Recently, Castillo helped unload cars at the National City Marine Terminal. The following day, she was at the Tenth Avenue Marine Terminal, driving a truck and assisting in the offloading of banana-filled containers from a Dole Food Company ship that had just arrived from Ecuador. A few days later, she drove vehicles owned by military personnel onto a ship bound for Hawaii.

New Port Business Anticipated

The Port District's National City Marine Terminal is located on 125 acres along the waterfront at 24th Street. The primary cargo is lumber and automobiles.

Pasha Automotive Services is the company that is responsible for processing more than 273,000 automobiles that arrive annually at the National City terminal. When the Volkswagens, Kias, Mazda and Lamborghinis arrive aboard the car-carrying ships, the longshore workers are responsible for driving the vehicles off the ship and parking them on the terminal property.

From National City, the imported cars are transported either by rail or on trucks to dealerships in several states. Hondas are sent throughout Southern California; Volkswagen and Audi throughout California; Mazdas throughout the Southwest and Texas; and trucks to California, Arizona and Nevada.

At the Port District's 96-acre Tenth Avenue Marine Terminal in San Diego, additional shipments of alternative energy equipment, including windmills, are arriving. The busy time mentioned by the union reflects the increase in shipments, including some of the first repeat cargo from India.

Throughout the year, cargo will be arriving from Asia, Europe, India, Central America and South America. Outbound cargo will be shipped to Asia, India, Central America and South America.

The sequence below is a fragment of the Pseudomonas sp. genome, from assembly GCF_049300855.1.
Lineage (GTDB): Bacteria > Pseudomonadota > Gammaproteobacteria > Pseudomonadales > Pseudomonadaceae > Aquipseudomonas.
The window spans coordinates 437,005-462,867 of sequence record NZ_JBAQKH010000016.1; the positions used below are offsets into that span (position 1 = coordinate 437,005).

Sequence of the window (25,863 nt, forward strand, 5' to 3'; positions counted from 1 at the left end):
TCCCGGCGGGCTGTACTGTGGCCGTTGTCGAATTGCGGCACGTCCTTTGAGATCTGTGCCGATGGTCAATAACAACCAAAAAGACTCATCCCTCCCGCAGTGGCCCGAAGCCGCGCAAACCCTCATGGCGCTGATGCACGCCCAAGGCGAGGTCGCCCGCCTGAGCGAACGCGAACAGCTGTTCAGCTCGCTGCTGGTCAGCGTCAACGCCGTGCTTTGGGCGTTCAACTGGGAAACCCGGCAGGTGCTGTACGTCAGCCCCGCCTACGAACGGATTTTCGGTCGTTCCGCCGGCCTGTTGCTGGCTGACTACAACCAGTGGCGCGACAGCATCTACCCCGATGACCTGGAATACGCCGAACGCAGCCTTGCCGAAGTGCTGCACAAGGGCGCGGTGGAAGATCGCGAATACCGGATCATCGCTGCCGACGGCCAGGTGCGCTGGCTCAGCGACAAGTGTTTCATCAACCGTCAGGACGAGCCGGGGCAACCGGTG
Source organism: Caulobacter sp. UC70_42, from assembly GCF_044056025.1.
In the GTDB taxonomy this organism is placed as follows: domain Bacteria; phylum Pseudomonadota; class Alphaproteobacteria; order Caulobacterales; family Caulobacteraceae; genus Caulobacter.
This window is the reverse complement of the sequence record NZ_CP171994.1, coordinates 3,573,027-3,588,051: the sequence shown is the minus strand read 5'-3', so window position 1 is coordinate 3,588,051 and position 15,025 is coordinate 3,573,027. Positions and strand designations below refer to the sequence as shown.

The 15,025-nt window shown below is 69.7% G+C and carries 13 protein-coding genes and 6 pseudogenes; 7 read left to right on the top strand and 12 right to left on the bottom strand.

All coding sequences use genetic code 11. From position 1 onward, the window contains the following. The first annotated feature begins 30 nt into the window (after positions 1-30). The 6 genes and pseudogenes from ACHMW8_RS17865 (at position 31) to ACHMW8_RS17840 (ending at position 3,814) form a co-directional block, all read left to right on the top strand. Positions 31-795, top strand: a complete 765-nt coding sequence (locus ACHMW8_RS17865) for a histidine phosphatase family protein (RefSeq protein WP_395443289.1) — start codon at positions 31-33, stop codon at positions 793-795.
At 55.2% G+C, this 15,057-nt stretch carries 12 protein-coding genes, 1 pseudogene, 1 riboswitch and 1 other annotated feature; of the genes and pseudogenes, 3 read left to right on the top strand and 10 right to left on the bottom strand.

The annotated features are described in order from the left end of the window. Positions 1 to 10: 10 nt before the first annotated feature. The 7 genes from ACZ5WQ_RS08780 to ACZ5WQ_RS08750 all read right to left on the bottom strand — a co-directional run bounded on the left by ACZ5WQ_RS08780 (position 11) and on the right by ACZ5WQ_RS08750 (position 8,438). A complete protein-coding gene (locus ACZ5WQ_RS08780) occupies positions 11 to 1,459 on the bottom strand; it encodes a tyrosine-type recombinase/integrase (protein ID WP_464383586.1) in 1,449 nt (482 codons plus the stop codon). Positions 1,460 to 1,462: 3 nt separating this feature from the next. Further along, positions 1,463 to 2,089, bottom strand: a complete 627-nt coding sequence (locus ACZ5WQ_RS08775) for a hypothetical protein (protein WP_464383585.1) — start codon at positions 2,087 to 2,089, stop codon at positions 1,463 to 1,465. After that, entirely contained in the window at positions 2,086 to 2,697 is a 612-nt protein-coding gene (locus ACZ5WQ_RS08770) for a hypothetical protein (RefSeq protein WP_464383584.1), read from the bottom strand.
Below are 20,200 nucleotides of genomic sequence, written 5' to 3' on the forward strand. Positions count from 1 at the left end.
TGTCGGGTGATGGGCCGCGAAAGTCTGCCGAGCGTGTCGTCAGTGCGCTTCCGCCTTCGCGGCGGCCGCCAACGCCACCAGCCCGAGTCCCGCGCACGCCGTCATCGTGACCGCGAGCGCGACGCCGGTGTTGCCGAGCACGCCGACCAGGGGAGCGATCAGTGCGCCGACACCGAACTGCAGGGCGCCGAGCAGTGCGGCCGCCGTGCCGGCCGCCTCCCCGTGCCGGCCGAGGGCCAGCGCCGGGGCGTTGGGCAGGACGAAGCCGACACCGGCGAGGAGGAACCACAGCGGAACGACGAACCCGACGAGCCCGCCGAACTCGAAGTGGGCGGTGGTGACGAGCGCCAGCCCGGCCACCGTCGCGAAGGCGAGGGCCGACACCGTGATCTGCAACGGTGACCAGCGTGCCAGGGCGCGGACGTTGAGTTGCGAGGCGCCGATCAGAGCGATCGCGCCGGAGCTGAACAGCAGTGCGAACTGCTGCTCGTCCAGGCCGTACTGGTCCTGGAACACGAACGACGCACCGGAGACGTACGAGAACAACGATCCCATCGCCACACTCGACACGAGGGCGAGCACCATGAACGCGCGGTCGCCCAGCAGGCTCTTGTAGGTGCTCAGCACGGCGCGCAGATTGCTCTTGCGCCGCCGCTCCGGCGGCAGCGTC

Additionally, the Port has embarked on attracting new business. That effort has resulted in new cargo arriving from Asia and Latin America.

The Port District's maritime staff and the union's administration have partnered in joint marketing and trade efforts to expand and sustain the Port's maritime business.

"Recently, we were able to secure export business from one of San Diego's leading industrial manufacturers, Solar Turbines," Leyba said. "Equipment manufactured locally at Solar Turbines was shipped to Asia from the Tenth Avenue Marine Terminal.

"We're expecting more wind turbines from Europe, India and South Korea," said Board of Port Commissioners Chairman Lou Smith. "Our maritime business is growing."

And with growth come jobs.

The Port of San Diego is the fourth largest port in California and part of the network of ports throughout the world that deliver goods here and abroad. The Port District's maritime business supports 19,300 jobs and has a $1.6 billion economic impact in the region.

Castillo can attest to the value of a maritime job. This year, the single mother, bought a house in Clairemont.

"I love the Port of San Diego," she said. "I feel so lucky to be working on the waterfront."

About the Port:

The Port of San Diego is the fourth-largest of 11 deep water ports in California and the top port in the state for the movement of breakbulk cargo. The Port was created by the state legislature in 1962. Since then, it has invested in public improvements in its five member cities – Chula Vista, Coronado, Imperial Beach, National City, and San Diego.

The Port District oversees two maritime cargo terminals, two cruise ship terminals, 17 public parks, the Harbor Police Department, and the leases of more than 600 tenant and sub tenant businesses around San Diego Bay.